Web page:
Quaker Universalist Voice

Speaking truth in the global public square…

Language for Comfort and Clarity Helps Us All Grope Toward Truth

A Review of Embracing the Other: The Transformative Spirit of Love by Ji-Sun Kim (2015)

Grace Kim is one of the leading feminist lights in the Asian evangelical Christian community in the United States, which is the winner among church-building communities in American Christianity.  She is a prolific writer and public intellectual.  Grace Kim is in a hurry.  She speaks with a loud voice.

Her new book, Embracing the Other: The Transformative Spirit of Love (2015), Kim addresses Quaker experience without acknowledging the Quaker tradition or current reality.  The book has an index, but no reference to the Quaker tradition.

She deals with the language of the Christian community in light of her feminist commitment. Her purpose is to free Asian women from a condition of oppression and to engage them in social movements for social justice.  This is a form of universalism. Her limitations include exclusive focus on the Christian community and current feminist priorities.

She seeks to reconstruct the traditional Christian Trinity doctrine as a Spirit God. Spirit God brings restoration to both individual and community through active struggle for justice, reconciliation, and peace.

As she formulates a description of the reality she sees, Spirit God reflects an understanding of God within each of us as Spirit, which both comforts and empowers our lives. God’s Spirit is within each person and is empowering us to work towards emancipation of all humans.  With the vocabulary tools she uses, she points in the direction traveled in the Quaker experience.

She describes the role of foreign women in the First Testament and links these stories with the oppression experience of Asian-American immigrant women in American society and in the Asian community. She aims to develop new language to empower women through re-imaging the Spirit God who is leading us all.

She seeks to retain the Trinity within her idea of God, with a unitarian spirit.  She argues that the unity of the Trinitarian God is what saves us and that the Spirit God is in the Trinity and working within the Godhead to save us.  She wants both the traditional threeness and its unity, which is so troubling to Muslims.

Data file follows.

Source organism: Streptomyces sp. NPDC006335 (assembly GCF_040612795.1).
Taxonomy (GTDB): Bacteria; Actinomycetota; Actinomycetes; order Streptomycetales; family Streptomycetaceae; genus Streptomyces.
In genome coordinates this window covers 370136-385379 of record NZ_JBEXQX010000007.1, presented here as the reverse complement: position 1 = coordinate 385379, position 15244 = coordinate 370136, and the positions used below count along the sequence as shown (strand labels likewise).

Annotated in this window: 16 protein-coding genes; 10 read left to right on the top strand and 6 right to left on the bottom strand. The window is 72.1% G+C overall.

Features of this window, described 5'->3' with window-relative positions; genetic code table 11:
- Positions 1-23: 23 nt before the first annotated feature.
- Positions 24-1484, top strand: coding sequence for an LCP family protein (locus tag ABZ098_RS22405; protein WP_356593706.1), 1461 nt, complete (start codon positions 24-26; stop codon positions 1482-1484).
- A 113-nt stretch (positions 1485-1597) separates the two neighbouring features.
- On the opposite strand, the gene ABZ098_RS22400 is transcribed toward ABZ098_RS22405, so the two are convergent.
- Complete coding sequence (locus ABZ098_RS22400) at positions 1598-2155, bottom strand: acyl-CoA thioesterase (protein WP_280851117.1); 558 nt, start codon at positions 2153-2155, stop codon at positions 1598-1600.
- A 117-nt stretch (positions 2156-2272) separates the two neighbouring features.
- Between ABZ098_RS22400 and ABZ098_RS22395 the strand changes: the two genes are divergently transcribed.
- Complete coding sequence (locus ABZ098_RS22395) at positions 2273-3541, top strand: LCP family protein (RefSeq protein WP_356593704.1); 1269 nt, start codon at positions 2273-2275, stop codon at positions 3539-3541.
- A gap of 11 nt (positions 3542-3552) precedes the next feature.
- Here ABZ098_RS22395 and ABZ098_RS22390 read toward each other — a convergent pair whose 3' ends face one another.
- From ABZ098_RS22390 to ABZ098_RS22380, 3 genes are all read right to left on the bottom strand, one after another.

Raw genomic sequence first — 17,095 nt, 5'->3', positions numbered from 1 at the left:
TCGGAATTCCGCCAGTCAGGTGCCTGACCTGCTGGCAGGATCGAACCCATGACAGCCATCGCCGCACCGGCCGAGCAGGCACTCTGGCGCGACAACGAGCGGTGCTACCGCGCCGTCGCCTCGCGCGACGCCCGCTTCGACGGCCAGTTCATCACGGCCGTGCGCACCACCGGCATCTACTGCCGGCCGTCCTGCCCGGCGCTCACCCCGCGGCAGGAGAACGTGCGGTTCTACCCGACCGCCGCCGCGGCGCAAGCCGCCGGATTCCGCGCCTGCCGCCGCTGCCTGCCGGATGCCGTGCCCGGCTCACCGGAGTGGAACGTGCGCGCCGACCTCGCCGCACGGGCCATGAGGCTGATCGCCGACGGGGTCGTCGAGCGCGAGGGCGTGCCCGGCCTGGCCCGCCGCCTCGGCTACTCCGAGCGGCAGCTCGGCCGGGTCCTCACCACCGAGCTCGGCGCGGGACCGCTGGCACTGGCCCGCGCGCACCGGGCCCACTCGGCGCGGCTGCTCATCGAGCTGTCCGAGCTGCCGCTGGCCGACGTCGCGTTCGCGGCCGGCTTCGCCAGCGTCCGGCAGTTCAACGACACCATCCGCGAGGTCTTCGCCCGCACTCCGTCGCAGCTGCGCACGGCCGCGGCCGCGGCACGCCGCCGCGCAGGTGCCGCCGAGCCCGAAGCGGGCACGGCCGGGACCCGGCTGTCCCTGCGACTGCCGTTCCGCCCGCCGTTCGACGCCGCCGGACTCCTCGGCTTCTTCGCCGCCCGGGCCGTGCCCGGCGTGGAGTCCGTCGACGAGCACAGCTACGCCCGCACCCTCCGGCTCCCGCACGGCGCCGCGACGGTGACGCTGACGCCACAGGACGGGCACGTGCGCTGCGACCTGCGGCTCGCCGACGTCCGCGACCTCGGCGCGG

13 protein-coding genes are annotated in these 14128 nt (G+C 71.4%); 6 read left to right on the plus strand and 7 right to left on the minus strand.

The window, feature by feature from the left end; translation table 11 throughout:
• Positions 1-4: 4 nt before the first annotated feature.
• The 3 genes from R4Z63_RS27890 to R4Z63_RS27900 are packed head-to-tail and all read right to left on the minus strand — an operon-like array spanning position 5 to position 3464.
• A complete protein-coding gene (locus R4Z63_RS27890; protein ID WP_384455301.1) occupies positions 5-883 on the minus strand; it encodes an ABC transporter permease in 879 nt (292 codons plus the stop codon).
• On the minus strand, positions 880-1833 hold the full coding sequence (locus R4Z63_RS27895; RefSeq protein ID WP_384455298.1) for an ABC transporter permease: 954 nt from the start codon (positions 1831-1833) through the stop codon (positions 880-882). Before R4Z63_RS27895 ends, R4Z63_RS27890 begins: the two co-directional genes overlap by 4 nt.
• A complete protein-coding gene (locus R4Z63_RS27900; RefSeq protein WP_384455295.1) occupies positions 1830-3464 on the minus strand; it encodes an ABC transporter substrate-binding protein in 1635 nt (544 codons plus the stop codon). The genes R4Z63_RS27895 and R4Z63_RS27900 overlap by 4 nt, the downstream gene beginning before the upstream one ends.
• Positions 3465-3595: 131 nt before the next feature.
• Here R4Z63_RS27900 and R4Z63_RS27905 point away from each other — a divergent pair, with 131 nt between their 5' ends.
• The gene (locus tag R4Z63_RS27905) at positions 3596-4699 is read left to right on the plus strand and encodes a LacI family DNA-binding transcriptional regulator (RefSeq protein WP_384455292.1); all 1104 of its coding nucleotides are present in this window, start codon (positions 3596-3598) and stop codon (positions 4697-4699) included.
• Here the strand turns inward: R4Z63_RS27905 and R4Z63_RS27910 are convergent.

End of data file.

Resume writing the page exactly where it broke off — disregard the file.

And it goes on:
Kim assumes that the threeness in the Trinity is essential for understanding reality and communicating its deep truth. Others find the threeness unnecessary for communicating the truth and an obstacle to hearing that truth in others.  Quakers hear the truth both in its threeness and its oneness.

Whatever this spirit, and whatever the language for its description, Kim testifies that it is a source of transforming power for the world through women and men.  

Language is assigned by culture of context to youth.  The language of our tradition gives comfort and confidence.  Language is a developing choice for adults. Many practice several languages within a language tradition and between language traditions.  Our language can be an aid or a hindrance to clarity in communication.  Such is the experience of many.

This is not a new understanding, but it is apparently new in the American Asian Christian evangelical community of women.  It is an example of rediscovery and reworking within religious communities of language to reflect more accurately and freshly the experience in the tradition.

This book may have a hurried and strident tone.  It certainly has an aggressive energy.  

Language can be an obstacle as well as a vehicle for communication.  We all use the language of our familiar tradition to aid our understanding of reality and support our communication of our experience for others.  Kim does her share in line with the Quaker experience.


  • Which language helps you point to the reality of truth?
  • Can you hear truth in less familiar language used by others?
  • Which language is better and clearer?
  • Are we captives of the language of our tradition?


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